Random weirdness for the week of April 5, 2016


Longyearbyen residents are so deliriously delighted they’re delusional about where they live, at least if this photo is how the town actually looks instead of the place locals think they’re living. The Argentinian newspaper El Sol features this picture in an article headlined “The Happiest People Are the World’s Northernmost,” which digs up a few other scoops likely to surprise even the oldest of old-timers. Everything, for example, is brought in by plane or ship “except coal and seal meat and reindeer.” Among the gleeful inhabitants singled out is “a cashier at the Colombian supermarket” and the editor of this fishwrapper (which you’re not really holding since it only exist on the internet). Also, “this year there has been no winter” and “everyone in Svalbard describes life as a polar El Dorado.” Which means a lot of locals also need to get their hearing checked since it seems unlikely many are hearing comparisons of their hometown to a mythical gold city of indigenous people from the 1500s. (For the record, we don’t know what town this is, but our best guess is it’s a publicity still from “Fortitude,” the show that tells the world trees line the streets of Longyearbyen. If anyone has better info, give us a head-up and we’ll give you a shout-out.)…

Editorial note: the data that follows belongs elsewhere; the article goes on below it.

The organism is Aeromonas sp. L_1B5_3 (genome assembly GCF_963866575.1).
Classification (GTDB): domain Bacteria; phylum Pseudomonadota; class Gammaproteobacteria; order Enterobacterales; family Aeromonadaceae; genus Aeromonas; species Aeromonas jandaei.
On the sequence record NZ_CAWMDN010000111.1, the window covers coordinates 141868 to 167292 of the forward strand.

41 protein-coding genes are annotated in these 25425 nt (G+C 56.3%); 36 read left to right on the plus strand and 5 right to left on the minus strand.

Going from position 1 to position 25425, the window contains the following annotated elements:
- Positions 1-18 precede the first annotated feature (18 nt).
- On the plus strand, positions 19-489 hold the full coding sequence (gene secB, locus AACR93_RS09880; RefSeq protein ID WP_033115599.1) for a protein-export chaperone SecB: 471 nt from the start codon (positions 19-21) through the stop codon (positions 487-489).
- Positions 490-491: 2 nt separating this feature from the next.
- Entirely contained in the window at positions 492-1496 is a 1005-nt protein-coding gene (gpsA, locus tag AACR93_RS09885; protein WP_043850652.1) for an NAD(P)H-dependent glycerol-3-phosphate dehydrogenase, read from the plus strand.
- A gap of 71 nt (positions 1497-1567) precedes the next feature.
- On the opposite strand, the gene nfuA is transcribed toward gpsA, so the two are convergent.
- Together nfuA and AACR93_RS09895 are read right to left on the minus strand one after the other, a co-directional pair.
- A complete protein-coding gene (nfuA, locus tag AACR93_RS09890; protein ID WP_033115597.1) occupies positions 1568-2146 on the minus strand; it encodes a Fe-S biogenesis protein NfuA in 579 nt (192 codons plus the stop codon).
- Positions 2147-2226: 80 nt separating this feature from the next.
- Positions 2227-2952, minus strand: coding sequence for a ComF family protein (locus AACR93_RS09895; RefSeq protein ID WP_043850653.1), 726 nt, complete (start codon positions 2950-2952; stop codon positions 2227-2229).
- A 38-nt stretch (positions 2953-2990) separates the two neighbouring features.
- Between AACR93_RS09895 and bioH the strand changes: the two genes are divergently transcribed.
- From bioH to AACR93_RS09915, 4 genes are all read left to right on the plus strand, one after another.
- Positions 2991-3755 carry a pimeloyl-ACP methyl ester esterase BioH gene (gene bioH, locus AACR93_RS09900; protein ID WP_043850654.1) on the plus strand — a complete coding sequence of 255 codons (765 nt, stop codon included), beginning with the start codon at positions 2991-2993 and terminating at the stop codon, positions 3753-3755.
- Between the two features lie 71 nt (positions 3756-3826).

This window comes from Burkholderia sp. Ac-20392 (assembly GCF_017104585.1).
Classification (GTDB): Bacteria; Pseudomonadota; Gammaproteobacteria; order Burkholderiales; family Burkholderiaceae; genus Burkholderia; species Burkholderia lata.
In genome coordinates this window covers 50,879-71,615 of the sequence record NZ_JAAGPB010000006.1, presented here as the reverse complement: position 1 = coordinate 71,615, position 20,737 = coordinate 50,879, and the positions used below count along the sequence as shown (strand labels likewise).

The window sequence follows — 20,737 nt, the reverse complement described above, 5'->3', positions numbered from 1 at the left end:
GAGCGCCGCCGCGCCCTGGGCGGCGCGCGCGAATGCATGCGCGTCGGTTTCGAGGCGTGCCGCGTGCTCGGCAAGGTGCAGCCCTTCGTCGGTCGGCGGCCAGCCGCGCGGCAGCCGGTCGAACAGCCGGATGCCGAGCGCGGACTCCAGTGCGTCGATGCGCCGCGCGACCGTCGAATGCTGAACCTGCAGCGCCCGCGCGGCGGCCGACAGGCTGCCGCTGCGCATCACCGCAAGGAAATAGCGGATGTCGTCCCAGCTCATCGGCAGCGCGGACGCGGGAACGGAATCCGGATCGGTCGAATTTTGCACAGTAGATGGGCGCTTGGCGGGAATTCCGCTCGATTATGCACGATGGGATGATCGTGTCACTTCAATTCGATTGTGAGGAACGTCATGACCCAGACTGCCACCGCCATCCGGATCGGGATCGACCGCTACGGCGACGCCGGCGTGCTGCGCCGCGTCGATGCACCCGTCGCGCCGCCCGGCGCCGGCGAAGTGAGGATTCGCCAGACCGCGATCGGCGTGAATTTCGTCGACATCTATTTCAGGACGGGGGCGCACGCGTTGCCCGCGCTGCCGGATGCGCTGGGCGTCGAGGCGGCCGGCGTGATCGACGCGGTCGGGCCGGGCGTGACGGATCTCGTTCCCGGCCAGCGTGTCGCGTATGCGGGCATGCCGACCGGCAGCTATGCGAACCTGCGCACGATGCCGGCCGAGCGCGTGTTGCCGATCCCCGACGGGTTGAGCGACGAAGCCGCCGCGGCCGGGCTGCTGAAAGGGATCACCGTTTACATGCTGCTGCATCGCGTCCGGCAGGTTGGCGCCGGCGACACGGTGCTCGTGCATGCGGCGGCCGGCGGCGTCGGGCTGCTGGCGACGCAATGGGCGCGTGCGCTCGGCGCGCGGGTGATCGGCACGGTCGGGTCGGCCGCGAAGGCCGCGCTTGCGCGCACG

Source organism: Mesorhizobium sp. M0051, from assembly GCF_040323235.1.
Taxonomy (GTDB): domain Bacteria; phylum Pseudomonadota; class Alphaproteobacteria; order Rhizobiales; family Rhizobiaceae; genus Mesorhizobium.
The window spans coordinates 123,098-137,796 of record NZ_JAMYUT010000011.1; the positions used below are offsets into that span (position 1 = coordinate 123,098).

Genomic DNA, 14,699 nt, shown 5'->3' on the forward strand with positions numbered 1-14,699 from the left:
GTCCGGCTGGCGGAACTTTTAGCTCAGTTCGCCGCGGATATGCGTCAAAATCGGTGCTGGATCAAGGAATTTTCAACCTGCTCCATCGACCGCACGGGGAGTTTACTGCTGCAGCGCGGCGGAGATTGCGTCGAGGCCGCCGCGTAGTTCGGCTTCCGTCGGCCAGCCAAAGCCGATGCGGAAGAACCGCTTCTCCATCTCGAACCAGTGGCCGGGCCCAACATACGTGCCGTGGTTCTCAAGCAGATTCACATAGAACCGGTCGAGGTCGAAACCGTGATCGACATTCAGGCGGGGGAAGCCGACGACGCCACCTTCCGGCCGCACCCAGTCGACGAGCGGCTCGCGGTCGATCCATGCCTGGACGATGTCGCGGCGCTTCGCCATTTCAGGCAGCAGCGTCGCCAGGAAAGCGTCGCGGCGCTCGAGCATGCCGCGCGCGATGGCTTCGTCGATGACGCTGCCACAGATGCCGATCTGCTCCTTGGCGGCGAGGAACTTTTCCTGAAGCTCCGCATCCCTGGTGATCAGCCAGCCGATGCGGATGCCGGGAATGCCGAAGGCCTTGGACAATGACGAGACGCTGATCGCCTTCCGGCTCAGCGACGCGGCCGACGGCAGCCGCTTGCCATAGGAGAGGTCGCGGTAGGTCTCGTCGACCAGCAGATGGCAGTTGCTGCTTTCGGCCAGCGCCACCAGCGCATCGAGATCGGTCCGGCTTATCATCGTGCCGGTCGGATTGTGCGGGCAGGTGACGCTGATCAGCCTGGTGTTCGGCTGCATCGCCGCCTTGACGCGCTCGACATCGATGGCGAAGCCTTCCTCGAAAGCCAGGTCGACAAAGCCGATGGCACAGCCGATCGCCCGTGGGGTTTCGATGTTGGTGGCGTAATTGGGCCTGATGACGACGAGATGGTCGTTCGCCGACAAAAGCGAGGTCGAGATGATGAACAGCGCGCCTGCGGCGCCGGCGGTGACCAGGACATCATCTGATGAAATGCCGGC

No need for you to pick this up: Just be happy knowing it’s Somebody Else’s Problem. Photo courtesy of The Governor of Svalbard.

It’s that time of year again where we put on our “community oriented journalism” hats and remind locals that under no circumstances should they be bothered by the beach traffic pictured to the right and under no circumstances should they enter this year’s “trash lottery” seeking volunteers to pick the mess up. After all, it can be cold, wet and/or exhausting work – not to mention polar bears have been known to disrupt the efforts of previous unpaid garbage collectors. So for once we’re telling you to skip the rest of this week’s rant. Seriously, just stop reading. Now. OK, now that we’ve hopefully gotten rid of at least some who are newcomers or unaware, perhaps the odds will be a bit better for the masses who’ve been entering the lottery for many years (including us) hoping to make one of two half-week trips to the coast of northern Spitsbergen for the annual cleanup hosted by The Governor of Svalbard. This year’s trips are from July 12-15 and July 18-21, each with a group of 12 people, and the deadline to enter online via the governor’s website is May 1.